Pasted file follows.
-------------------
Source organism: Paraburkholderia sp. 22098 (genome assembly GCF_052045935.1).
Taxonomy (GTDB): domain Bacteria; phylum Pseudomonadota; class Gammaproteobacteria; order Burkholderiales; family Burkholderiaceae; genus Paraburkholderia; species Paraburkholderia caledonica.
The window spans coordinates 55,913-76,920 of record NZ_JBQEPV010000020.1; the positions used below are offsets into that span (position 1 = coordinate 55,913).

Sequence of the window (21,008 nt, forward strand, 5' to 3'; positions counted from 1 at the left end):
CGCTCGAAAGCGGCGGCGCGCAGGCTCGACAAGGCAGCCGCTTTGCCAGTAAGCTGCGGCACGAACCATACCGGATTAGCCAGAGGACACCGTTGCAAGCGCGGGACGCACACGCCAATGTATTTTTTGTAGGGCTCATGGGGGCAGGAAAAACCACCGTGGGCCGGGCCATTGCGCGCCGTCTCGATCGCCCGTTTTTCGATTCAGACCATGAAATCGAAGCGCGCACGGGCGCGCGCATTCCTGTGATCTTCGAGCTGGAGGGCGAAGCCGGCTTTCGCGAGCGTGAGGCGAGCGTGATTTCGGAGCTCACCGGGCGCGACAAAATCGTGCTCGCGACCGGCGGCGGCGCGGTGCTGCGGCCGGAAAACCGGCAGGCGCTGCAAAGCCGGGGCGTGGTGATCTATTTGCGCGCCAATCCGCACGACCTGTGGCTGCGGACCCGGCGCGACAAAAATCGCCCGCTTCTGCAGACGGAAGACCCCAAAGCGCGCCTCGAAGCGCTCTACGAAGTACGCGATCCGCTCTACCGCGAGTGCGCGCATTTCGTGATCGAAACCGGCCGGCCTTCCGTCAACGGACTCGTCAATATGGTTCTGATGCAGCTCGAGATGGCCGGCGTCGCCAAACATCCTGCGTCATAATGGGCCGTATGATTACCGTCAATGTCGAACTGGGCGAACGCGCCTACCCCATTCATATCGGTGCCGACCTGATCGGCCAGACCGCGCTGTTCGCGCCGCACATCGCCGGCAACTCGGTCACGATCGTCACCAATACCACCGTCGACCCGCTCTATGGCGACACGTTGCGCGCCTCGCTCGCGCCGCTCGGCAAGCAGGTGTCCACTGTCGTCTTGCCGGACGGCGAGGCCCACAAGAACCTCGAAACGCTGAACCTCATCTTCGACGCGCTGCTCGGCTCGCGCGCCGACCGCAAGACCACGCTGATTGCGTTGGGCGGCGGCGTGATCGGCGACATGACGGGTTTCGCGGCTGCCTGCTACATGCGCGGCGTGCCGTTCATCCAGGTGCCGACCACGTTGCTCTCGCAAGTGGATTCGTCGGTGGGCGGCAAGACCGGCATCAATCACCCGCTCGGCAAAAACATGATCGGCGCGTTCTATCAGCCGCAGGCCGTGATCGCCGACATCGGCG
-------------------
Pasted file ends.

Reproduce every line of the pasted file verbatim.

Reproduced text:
Source organism: Paraburkholderia sp. 22098 (genome assembly GCF_052045935.1).
Taxonomy (GTDB): domain Bacteria; phylum Pseudomonadota; class Gammaproteobacteria; order Burkholderiales; family Burkholderiaceae; genus Paraburkholderia; species Paraburkholderia caledonica.
The window spans coordinates 55,913-76,920 of record NZ_JBQEPV010000020.1; the positions used below are offsets into that span (position 1 = coordinate 55,913).

Sequence of the window (21,008 nt, forward strand, 5' to 3'; positions counted from 1 at the left end):
CGCTCGAAAGCGGCGGCGCGCAGGCTCGACAAGGCAGCCGCTTTGCCAGTAAGCTGCGGCACGAACCATACCGGATTAGCCAGAGGACACCGTTGCAAGCGCGGGACGCACACGCCAATGTATTTTTTGTAGGGCTCATGGGGGCAGGAAAAACCACCGTGGGCCGGGCCATTGCGCGCCGTCTCGATCGCCCGTTTTTCGATTCAGACCATGAAATCGAAGCGCGCACGGGCGCGCGCATTCCTGTGATCTTCGAGCTGGAGGGCGAAGCCGGCTTTCGCGAGCGTGAGGCGAGCGTGATTTCGGAGCTCACCGGGCGCGACAAAATCGTGCTCGCGACCGGCGGCGGCGCGGTGCTGCGGCCGGAAAACCGGCAGGCGCTGCAAAGCCGGGGCGTGGTGATCTATTTGCGCGCCAATCCGCACGACCTGTGGCTGCGGACCCGGCGCGACAAAAATCGCCCGCTTCTGCAGACGGAAGACCCCAAAGCGCGCCTCGAAGCGCTCTACGAAGTACGCGATCCGCTCTACCGCGAGTGCGCGCATTTCGTGATCGAAACCGGCCGGCCTTCCGTCAACGGACTCGTCAATATGGTTCTGATGCAGCTCGAGATGGCCGGCGTCGCCAAACATCCTGCGTCATAATGGGCCGTATGATTACCGTCAATGTCGAACTGGGCGAACGCGCCTACCCCATTCATATCGGTGCCGACCTGATCGGCCAGACCGCGCTGTTCGCGCCGCACATCGCCGGCAACTCGGTCACGATCGTCACCAATACCACCGTCGACCCGCTCTATGGCGACACGTTGCGCGCCTCGCTCGCGCCGCTCGGCAAGCAGGTGTCCACTGTCGTCTTGCCGGACGGCGAGGCCCACAAGAACCTCGAAACGCTGAACCTCATCTTCGACGCGCTGCTCGGCTCGCGCGCCGACCGCAAGACCACGCTGATTGCGTTGGGCGGCGGCGTGATCGGCGACATGACGGGTTTCGCGGCTGCCTGCTACATGCGCGGCGTGCCGTTCATCCAGGTGCCGACCACGTTGCTCTCGCAAGTGGATTCGTCGGTGGGCGGCAAGACCGGCATCAATCACCCGCTCGGCAAAAACATGATCGGCGCGTTCTATCAGCCGCAGGCCGTGATCGCCGACATCGGCG